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The Passenger or the search for identity (FW31)

A short film by Carl Stevenson. A dystopian vision of the future.
The first inspiration for the film came from a photograph published in many newspapers of a mouse with a human ear shaped growth on its back. I was interested in the way that the public perception of science and scientists has changed largely due to the way science is portrayed in the media. I am particularly interested in how our limit of acceptance for experimentation of this kind has changed. People have become much more aware of the possibilities and dangers of scientific experimentation and have more informed fears of the consequences.
In the film I presented a scenario where experimentation had resulted in a world of hybrid lifeforms - a collection of sad and beautiful creatures. I drew a rough storyboard without too much detail in order to make the filming and editing process as organic as possible. I decided to film the basic components of the creatures without making too many decisions about how the various elements would be combined. I felt it was easier to film as large a variety of shots as possible in order to build up a library of parts to play with.
The first thing I filmed was my next door neighbours cat. I knew I was only going to use the head but there was no possibility of filming against a bluescreen as the cat wouldn’t stay still. The best way of achieving the results I wanted was to hand drawn masks around each element frame by frame. This was a very intensive way of working but it allowed more freedom in the filming process. I neglected to ask my neighbours if they minded their cat being turned into a Frankenstein pigeon monster and thankfully they emigrated to France last year so they will never know.
The obvious place to film pigeons was Trafalgar square. Unfortunately, the mayor of London had recently decided to rid Trafalgar square of every pigeon in existence. A sparrow hawk had been brought in as a deterrent as well as loud speakers blasting out the calls of birds of prey. This was a disaster, I really wanted to get close up to the pigeons by feeding them but even this was discouraged by the heavy-handed pigeon minders. Several people were protesting against the mayor’s actions. Armed with shopping bags full of bread they turned up each morning and fed the pigeons. It was a bizarre sight to see people, with handfuls of bread flying into the air, being chased around Trafalgar Square by large men in yellow coats carrying big brooms. I planned my filming session for early mornings when bread was being scattered for the pigeons.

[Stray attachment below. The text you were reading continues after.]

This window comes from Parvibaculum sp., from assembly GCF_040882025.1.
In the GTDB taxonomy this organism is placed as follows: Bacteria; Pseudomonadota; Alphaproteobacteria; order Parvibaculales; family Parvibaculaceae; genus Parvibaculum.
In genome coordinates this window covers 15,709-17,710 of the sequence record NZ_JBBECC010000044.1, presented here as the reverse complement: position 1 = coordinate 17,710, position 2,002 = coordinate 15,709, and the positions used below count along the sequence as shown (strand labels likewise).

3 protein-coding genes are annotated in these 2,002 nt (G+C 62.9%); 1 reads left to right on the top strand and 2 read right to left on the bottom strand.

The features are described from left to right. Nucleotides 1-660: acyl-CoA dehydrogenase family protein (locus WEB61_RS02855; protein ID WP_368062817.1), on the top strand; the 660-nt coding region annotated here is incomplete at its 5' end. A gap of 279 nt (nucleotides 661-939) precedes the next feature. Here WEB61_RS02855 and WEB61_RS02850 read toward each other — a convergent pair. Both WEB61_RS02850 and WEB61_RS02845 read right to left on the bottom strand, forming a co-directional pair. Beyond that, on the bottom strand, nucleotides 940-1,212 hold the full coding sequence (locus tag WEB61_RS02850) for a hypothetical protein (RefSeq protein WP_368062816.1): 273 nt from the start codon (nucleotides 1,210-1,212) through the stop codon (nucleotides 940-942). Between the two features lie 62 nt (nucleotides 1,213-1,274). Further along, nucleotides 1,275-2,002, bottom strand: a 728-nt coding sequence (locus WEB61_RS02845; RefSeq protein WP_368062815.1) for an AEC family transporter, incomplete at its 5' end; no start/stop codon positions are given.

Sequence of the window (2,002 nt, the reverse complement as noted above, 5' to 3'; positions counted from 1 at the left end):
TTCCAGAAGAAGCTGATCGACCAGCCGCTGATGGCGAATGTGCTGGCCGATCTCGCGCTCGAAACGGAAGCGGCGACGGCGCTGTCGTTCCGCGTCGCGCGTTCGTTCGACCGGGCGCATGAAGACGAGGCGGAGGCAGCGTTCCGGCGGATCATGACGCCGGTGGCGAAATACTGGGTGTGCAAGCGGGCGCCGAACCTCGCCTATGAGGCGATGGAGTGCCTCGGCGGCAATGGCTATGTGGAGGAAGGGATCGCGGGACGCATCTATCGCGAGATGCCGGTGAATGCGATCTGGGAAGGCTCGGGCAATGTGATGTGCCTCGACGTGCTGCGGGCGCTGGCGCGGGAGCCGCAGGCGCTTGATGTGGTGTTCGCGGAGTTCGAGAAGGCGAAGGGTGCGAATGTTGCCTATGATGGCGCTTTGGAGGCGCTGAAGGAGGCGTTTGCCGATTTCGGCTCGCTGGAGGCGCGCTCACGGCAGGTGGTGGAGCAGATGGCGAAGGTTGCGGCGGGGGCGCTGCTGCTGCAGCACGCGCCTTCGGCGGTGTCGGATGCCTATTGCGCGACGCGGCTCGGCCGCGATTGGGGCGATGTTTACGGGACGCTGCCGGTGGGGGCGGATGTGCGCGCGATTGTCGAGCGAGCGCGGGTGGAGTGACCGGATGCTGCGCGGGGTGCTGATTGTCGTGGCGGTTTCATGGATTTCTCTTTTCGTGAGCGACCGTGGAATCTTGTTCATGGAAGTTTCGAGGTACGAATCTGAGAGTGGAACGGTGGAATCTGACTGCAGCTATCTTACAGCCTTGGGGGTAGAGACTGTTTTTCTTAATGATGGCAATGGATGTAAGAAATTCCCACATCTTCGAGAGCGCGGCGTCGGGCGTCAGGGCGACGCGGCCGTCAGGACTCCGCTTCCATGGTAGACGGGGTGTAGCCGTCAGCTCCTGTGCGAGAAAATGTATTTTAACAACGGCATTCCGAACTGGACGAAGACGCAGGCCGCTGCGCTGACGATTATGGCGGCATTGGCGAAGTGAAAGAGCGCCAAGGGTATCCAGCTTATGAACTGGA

The last element in the collage was human. Some of these were people filmed in railway stations. This proved to be an ideal place to film as the floor was white and most of the passengers wore dark coloured clothes. The white background was relatively easy to key out at the compositing stage. The ears and hands belonged to friends and were easy to film as they were needed.
All the backgrounds were created using Carrera relatively cheap and basic software package. I knew I was going to add grain and dirt elements to the finished video so wasn’t too concerned about realistic shadows and colours. 
After compositing the various foreground elements together it was a straightforward process to line up the perspective of the background 3d by eye. Most of the shots are static or with a slowly moving camera. I had some footage of people walking filmed from above in which the camera was moving quite substantially. I was able to track a point on the floor of the station and use the motion tracking capabilities of After Effects to combine the passengers with a CG floor.